After all, Sallie Mae was coming for my soul, because I had of course followed the decree of my elders and gone to university.

Let’s pause for a second. If you’re expecting this to go to a “NOW I MAKE VERITABLE FOUNTAINS OF MOOLAH AND WEAR NOTHING BUT GOLD LEAF WOVEN INTO CARDIGANS,” let me disabuse you of that notion immediately.

Lesson the Fifth: Do What You Love, Goddamn It

I’ve yet to make a single penny to pinch and hug and love and dub George.*

I might never make enough single pennies to feed the gobbling Sallie Mae monster (or, alternatively, to bury my high school guidance counselor whilst other former classmates flip burgers onto his head). The point isn’t that, after this long slog from my comic strip debut to my actual prose debut, I can see people queuing up to chuck money at me money for stories.

The point is that after several years of working jobs I really hated, I found one I could tolerate that allowed me to expend my mental energy on something I love. I might not always adore the people who sit at my tables and watch me run up and down the stairs for one beer at a time because the four of them get more of a kick out of ordering one beer every three and a half minutes than allowing me to get all four in one trip. (What would be the fun in that?) But I get avoid seeing 6 AM’s obnoxiously chipper face. I work three doubles a week and have three or four days off per week.

It’s not gold leaf cardigans, but it pays my bills. It sometimes gives me inspiration. It sometimes makes me new friends who like to geek out about Doctor Who and play tabletop games. When I’m home, I get to curl up with my cat (see exhibit B) and tell stories.

That’s what makes this whole thing worth it. I don’t have to give a flying fire-bellied toad of fucks that my degree will probably only be useful in future survival situations as kindling. I don’t have to feel bad when peers buy homes I can’t or won’t ever afford. I don’t have to worry that I missed my calling and got stuck in a career that drained me of creativity. Even though handing someone a burger isn’t glamorous or particularly lucrative, the only bottom line I have to worry about is the bottom line on a page full of words I made.

I still get that gleeful joy of creation, of making something up that wasn’t there before. Spinning yarns and universes, tales and talismans. Part of being a grown-up writer is maintaining the wonder of a child regardless of whether you make money for the stories you tell, beyond the employment history on your resume, in spite of the degrees you earned and use – or don’t.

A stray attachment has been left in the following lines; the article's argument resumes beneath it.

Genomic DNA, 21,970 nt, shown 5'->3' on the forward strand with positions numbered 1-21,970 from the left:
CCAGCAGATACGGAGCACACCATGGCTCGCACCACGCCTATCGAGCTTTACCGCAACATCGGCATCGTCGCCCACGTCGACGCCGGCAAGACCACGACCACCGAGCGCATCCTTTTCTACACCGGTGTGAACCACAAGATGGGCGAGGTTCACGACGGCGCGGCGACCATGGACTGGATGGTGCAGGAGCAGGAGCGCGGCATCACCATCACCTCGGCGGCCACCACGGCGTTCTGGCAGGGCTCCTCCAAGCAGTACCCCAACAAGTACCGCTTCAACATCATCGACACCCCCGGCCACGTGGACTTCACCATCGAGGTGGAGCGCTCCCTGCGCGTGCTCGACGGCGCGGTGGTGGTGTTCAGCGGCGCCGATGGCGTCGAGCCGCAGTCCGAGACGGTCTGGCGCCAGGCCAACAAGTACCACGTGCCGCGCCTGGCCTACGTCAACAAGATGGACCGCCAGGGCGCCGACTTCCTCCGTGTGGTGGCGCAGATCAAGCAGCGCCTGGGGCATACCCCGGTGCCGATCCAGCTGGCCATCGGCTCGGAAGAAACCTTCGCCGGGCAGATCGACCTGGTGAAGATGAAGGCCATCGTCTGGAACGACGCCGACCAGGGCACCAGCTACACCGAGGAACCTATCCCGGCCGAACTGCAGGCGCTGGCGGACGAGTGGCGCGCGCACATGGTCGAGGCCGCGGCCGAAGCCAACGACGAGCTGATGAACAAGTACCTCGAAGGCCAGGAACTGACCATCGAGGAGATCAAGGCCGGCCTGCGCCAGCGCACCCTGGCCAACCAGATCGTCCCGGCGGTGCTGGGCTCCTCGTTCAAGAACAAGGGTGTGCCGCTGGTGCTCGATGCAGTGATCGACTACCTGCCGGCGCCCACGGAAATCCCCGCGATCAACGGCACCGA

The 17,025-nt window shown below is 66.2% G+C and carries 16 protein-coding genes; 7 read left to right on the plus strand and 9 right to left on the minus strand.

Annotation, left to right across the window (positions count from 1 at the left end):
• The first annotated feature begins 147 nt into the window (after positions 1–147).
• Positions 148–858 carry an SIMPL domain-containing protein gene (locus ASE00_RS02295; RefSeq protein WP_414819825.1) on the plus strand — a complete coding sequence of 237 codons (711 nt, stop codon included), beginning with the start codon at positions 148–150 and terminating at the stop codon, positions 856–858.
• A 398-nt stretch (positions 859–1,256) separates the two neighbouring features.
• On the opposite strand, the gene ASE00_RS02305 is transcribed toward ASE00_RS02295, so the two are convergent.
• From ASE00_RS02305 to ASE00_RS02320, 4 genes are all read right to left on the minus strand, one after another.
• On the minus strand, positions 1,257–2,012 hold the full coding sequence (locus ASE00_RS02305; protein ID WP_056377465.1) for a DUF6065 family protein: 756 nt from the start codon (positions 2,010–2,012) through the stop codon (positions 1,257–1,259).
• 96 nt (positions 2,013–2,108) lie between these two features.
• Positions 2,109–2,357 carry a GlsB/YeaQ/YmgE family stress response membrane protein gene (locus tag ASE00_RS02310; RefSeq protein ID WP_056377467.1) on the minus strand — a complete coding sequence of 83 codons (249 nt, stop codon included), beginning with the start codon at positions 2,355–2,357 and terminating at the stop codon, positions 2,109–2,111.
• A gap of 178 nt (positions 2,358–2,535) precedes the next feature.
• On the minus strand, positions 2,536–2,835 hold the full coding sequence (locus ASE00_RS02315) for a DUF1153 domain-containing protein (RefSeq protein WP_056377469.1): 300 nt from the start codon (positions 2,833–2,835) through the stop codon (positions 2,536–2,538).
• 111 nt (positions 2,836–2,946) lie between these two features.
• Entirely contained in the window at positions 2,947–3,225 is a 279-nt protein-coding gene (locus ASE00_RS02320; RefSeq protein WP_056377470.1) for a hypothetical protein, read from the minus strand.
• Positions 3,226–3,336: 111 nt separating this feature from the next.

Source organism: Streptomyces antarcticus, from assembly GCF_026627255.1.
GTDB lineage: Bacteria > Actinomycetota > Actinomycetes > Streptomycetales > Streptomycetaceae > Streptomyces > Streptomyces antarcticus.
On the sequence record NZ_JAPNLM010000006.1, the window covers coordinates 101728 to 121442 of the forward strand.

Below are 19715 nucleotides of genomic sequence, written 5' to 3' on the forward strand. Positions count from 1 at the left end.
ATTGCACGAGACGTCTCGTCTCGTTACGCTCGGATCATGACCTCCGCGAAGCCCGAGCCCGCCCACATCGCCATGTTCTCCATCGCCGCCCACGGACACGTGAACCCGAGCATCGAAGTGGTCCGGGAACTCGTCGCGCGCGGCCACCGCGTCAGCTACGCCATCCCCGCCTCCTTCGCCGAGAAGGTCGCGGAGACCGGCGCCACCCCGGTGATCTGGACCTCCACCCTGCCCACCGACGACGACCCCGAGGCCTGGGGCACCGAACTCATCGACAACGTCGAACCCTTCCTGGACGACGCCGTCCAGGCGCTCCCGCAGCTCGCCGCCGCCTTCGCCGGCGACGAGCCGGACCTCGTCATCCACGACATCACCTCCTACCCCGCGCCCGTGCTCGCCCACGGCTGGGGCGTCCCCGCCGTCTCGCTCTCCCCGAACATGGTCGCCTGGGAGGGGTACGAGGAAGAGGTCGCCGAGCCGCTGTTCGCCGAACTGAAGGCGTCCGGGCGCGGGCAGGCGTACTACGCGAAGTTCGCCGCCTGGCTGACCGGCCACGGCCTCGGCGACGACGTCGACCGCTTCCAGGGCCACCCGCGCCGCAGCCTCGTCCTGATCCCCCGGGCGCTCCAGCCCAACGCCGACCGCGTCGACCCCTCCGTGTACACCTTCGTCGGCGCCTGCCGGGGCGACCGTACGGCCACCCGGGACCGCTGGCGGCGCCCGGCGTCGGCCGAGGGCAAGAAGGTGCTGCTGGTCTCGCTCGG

So do the thing. More importantly, do what you need to do in your life that allows you to do the thing. Books only sort of grow on trees these days – you have to plant them yourself. Learn. Get better. Evolve your word-making craft.

I myself have come a decently long way from that first comic strip. I moved on from pee jokes…to wedgies.

Because I’m a fucking grown-up.

* * *

Emmie Mears was born in Austin, Texas, where the Lone Star state promptly spat her out at the tender age of three months. After a childhood spent mostly in Alaska, Oregon, and Montana, she became a proper vagabond and spent most of her time at university devising ways to leave the country.

Except for an ill-fated space opera she attempted at age nine, most of Emmie’s childhood was spent reading books instead of writing them. Growing up she yearned to see girls in books doing awesome things, and struggled to find stories in her beloved fantasy genre that showed female heroes saving people and hunting things. Mid-way through high school, she decided the best way to see those stories was to write them herself. She now scribbles her way through the fantasy genre, most loving to pen stories about flawed characters and gritty situations lightened with the occasional quirky humor.

Emmie now lives in her eighth US state, still yearning for a return to Scotland. She inhabits a cozy domicile outside DC with two felines who think they’re lions and tigers.

Emmie Mears: Twitter| Facebook

Masked Songbird: Amazon